forts & such, Snow, Winter

Snowball Warfare

03.31.10 | 9 Comments

chunk

Winter in central California is growing shorter every year. It’s wildflower time already! At March’s end all bulbs have withered to compost, all except the tulips, who for Easter have conceded to wait. Like last year, in order to feel the hint of a real Winter on our cheeks, we drove to the sierras for some fun in the snow. We would have been happy enough just to feel some frost in the air but were quite the lucky ones to have piles of old snow gleaming beneath 70F degrees of clear (for the most part) alpine sunshine! How’s that for the proverbial icing on the cake?!

No matter how much money you toss at ski school or lift tickets or airfare, nothing captures a child more joyfully than plain old snowball warfare. While the greedy man makes up ways to profit from the snow, children intuitively know how to have fun on the cheap. I trust their lead.

Just let them into the kitchen. Give them free reign to choose tools.

funnel cupsnowballs
fling

Carry them outside in a large bag with a thermos of cocoa and a camera.

And let the games begin!

plan
dodge

Little ones instinctively learn to hoard the snowballs while the older kids learn to pile the hoard atop an “ammunition sled” which they can push or carry around quickly from tree to tree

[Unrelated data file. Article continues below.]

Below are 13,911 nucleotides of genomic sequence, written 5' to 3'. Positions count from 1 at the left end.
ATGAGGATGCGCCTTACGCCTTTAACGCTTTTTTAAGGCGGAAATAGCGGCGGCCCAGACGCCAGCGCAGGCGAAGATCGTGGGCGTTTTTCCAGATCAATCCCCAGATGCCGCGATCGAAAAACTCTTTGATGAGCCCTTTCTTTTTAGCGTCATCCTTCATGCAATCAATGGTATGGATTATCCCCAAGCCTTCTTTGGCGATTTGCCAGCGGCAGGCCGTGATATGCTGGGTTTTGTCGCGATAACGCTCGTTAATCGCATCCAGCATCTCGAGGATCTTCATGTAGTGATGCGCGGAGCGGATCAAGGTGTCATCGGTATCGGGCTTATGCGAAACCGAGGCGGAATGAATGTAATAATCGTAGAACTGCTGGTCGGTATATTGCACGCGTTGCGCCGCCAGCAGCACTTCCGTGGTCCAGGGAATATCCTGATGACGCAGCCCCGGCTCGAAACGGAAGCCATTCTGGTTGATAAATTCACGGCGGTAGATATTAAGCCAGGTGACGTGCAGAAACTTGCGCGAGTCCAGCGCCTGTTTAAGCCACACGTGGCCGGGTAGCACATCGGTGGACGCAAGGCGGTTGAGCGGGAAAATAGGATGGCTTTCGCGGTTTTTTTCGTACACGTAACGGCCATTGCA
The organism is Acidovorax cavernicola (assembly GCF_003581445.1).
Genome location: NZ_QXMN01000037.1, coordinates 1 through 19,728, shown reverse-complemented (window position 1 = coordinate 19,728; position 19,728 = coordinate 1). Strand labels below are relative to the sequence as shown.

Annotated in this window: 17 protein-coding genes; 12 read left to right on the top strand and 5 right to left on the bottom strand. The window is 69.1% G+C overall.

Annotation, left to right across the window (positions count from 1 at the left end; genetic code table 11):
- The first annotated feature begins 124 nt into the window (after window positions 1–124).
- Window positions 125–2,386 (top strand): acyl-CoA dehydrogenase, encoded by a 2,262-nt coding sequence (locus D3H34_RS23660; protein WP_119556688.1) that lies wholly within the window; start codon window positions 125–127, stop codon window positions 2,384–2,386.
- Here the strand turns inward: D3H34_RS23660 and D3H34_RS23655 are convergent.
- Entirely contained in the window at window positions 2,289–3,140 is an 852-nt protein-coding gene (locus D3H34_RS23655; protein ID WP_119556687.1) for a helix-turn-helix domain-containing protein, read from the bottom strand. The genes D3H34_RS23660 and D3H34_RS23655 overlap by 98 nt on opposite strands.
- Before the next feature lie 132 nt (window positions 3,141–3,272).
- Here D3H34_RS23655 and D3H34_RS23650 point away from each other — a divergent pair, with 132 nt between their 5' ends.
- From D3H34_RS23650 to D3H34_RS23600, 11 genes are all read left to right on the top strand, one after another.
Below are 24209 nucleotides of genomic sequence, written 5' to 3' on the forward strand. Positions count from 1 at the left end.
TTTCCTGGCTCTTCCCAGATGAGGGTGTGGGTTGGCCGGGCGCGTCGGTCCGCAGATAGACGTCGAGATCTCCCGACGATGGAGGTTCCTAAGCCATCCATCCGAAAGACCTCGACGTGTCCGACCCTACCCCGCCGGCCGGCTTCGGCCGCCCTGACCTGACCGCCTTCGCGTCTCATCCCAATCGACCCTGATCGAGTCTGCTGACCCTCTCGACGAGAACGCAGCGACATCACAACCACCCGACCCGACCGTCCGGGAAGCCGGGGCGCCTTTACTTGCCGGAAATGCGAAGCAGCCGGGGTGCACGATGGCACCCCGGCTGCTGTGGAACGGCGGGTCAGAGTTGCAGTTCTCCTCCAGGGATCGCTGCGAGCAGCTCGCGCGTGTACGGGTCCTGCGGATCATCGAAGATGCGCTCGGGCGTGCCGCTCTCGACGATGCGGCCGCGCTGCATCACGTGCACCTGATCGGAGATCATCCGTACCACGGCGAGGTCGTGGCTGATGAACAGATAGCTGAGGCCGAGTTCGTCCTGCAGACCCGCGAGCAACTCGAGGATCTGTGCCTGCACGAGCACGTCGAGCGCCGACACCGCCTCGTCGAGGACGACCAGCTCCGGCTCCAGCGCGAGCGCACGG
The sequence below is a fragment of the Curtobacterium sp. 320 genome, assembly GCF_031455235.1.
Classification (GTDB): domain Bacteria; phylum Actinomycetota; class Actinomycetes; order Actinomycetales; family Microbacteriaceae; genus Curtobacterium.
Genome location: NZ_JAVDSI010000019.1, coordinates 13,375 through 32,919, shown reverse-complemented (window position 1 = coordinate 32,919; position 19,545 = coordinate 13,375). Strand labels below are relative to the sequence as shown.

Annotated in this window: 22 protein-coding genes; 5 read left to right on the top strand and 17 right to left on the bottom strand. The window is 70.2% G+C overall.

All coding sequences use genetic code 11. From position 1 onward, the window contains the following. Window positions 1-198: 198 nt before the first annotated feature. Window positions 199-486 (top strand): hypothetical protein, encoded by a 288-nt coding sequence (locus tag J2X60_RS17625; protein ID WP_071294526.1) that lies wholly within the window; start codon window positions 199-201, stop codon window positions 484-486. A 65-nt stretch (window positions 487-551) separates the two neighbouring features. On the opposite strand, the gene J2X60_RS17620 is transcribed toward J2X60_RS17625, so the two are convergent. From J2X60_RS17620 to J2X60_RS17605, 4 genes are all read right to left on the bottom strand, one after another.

stockpile

For adequate protection, one can multitask with said (and spent!) ammunition sled to improvise a “snowball shield”

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While the others collaboratively mound the unused ammo snow into bricks for a serviceable fort.

build

NO WATER-SOAKED OR ICY SNOWBALLS ALLOWED!

100 years or so ago we’d have followed Beard’s lead and pulled together a flour barrel, a saw, a hatchet, some shingle nails and an old pine board just to make the artillery that sleds and kitchen tools provide but today’s kid has it made with a visit to any given thrift store or the local Freecycle list. I guess if one’s really pinched there’s always Big Retail –but honestly, sleds and kitchen utensils are a dime a dozen if you know where to look.

And snow? Well, I hope you didn’t have to drive 4 hours on the interstate in bumper-to-bumper traffic to get there!




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